What about the numeric fields? Don't you want them to be right justified? I used custom renderers since I had wrapper classes for several of the fields anyway. But you can just as easily take care of it in your table model by overriding getColumnClass(). For numeric fields just return either Integer.class or Float.class.

Before I start doing too much gold-plating however, I'd like some idea as to whether or not it's really necessary- and if so, what might be the best way to accomplish these goals?

Well, I did quite a bit of gold-plating myself and got a perfect score on the GUI. I probably went a little overboard, but that's my nature some times. My GUI initialization sized each individual column to just fit plus a small buffer and sized the GUI frame according to the user's screen size. I also implemented ascending and descending column sorting. But who knows how much is too much?
Hope this helps,
Michael Morris


Any intelligent fool can make things bigger, more complex, and more violent. It takes a touch of genius - and a lot of courage - to move in the opposite direction. - Ernst F. Schumacher
Thomas Fly
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Joined: Sep 09, 2002
Posts: 164
Michael-
Well... unless you're coding in Visual BASIC... it's generally good programming practice to avoid as much hard-coding as possible, so my original concept was to allow the OCP schmuck that came up with the database schema to drive the corresponding features in the application program.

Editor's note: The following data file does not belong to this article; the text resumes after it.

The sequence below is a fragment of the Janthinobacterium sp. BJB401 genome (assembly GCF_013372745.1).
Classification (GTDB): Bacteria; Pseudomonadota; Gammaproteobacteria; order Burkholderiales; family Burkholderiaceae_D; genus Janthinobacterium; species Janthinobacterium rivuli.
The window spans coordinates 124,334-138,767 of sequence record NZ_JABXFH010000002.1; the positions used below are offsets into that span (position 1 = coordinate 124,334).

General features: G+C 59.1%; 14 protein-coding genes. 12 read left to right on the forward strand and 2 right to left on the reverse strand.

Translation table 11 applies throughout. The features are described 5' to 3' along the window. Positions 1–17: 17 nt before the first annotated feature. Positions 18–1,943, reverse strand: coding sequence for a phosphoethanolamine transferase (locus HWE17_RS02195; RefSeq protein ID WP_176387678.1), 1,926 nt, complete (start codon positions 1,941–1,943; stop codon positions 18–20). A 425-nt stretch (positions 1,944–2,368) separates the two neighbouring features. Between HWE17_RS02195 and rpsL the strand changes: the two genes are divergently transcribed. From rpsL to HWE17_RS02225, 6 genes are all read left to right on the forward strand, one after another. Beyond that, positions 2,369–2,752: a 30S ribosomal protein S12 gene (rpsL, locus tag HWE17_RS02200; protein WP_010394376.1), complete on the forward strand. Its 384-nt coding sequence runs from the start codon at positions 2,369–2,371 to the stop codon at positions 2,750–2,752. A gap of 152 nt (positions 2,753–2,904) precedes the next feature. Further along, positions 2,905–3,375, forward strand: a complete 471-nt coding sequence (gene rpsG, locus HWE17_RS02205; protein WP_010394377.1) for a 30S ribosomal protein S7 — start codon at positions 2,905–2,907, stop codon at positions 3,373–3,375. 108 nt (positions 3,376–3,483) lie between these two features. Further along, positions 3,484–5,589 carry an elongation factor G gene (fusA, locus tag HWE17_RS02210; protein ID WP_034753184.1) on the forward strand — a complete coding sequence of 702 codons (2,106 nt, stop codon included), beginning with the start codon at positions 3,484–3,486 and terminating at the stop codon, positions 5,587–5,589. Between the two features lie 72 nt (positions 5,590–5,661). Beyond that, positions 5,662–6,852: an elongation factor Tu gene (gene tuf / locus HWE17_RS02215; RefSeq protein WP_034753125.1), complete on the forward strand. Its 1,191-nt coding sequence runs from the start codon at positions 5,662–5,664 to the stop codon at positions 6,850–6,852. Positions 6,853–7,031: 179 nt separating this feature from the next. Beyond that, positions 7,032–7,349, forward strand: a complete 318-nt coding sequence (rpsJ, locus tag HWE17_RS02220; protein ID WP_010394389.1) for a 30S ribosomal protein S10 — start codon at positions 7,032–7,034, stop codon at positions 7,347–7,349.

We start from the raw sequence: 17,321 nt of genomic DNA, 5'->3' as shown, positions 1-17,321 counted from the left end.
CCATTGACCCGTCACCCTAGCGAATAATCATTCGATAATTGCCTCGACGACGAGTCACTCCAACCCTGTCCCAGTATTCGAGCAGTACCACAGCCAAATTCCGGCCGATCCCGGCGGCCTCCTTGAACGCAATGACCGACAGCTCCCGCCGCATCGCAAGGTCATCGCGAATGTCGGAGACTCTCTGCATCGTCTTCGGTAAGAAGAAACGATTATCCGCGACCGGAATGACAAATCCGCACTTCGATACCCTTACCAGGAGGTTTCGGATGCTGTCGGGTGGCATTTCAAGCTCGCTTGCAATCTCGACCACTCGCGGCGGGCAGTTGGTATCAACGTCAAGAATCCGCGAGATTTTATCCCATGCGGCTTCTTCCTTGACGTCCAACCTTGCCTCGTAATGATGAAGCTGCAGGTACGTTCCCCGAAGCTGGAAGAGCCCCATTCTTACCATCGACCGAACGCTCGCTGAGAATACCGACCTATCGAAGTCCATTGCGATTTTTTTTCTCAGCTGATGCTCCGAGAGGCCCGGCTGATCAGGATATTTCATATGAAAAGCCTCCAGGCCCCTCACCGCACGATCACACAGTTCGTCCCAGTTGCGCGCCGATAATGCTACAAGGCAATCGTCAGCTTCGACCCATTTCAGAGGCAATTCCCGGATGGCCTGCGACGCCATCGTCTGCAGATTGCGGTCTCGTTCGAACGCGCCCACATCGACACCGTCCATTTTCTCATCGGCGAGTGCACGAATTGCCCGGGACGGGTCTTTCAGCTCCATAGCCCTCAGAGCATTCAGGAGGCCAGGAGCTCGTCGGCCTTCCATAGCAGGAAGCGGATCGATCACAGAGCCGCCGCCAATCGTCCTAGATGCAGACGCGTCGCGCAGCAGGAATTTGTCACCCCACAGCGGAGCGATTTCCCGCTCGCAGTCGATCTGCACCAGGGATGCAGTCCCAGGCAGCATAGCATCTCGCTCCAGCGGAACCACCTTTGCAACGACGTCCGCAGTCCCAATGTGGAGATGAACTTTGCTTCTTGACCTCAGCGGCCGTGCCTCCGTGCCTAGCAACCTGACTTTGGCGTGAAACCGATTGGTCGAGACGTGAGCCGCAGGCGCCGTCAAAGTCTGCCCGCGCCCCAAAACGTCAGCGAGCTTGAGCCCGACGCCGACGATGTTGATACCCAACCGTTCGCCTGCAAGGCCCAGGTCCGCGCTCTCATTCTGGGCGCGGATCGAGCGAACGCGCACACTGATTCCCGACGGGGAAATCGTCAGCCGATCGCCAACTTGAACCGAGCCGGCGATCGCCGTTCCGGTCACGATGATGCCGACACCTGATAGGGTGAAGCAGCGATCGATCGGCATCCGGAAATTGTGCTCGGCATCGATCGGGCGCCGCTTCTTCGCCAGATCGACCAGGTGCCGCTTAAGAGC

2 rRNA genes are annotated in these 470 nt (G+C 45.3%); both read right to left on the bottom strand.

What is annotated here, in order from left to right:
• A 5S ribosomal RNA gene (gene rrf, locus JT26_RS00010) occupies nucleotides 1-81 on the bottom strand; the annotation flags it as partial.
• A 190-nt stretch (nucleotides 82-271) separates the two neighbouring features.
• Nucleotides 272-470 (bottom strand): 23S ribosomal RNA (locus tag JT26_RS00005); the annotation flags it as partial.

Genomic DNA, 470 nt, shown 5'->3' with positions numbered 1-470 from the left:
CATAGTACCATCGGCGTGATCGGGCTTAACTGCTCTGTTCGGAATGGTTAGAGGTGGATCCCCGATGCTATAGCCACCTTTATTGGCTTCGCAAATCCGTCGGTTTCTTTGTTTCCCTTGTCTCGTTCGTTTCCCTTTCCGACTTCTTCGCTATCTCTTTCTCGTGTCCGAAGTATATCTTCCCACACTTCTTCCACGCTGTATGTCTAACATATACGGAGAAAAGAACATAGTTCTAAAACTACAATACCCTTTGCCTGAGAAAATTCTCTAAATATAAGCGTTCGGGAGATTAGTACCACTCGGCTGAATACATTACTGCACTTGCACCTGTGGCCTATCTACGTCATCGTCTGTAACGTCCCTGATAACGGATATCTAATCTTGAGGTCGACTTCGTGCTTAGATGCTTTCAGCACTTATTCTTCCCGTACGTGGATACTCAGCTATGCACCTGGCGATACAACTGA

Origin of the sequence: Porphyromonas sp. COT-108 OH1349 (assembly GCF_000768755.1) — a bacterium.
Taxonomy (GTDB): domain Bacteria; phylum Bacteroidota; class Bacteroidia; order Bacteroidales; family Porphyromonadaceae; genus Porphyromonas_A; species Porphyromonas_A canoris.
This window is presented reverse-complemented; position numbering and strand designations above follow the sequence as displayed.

That principle can be taken to excess of course, however, and so I also have backed off from it- though I think I might prefer to put the equivalent of your FBNConstants into a config.xml file, which will contain all the other configuration poop-ola, hierarchically organized. (If I want to stay close to the principle of data-driven application behavior, I can at least make the column names in config.xml identical to the database field names.)
Ultimately, I guess, making fancy column headers is really just an opportunity to do a little gold-plating that may (favorably) impress the assessor...
I was reading some old messages in this forum and saw where you in fact scored perfect on everything but (hehe) documentation. Congrats!
Michael Morris
Ranch Hand

Joined: Jan 30, 2002
Posts: 3451
Hi Thomas,

... it's generally good programming practice to avoid as much hard-coding as possible, so my original concept was to allow the OCP schmuck that came up with the database schema to drive the corresponding features in the application program.

Your right about not hard-coding if you can avoid it. Others have used resource bundles to do something similar and avoid the hard-coding. Chaging my FBNConstants to work with a different schema would not be too difficult except for the dependencies on the field constants. Of course it would require a new build of the client.
Let's just say I was lazy that day.

I was reading some old messages in this forum and saw where you in fact scored perfect on everything but (hehe) documentation. Congrats!

Thanks. Yeah it seems ironic that you can get perfect on everything but the one thing that should be automatic. Not that I'm complaining, I would have been happy with a 124. It's just that I will never know what the reason was he busted me on the docs.
Oh well, I guess it means my coding was perfect anyway
Michael Morris
Thomas Fly
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Joined: Sep 09, 2002
Posts: 164
Michael-
I understand that the most exquisite Shinto temples contain some minor flaw- a slight asymmetry, for example- so as not to make God jealous.
If I were you, I'd claim I missed the one point on purpose, so as not to irritate God. (Same reason as I always tyr to include a typo or two.)
Michael Morris
Ranch Hand

Joined: Jan 30, 2002
Posts: 3451

... I'd claim I missed the one point on purpose, so as not to irritate God.

Great idea. Don't won't to get too cocky anyway.

Michael Morris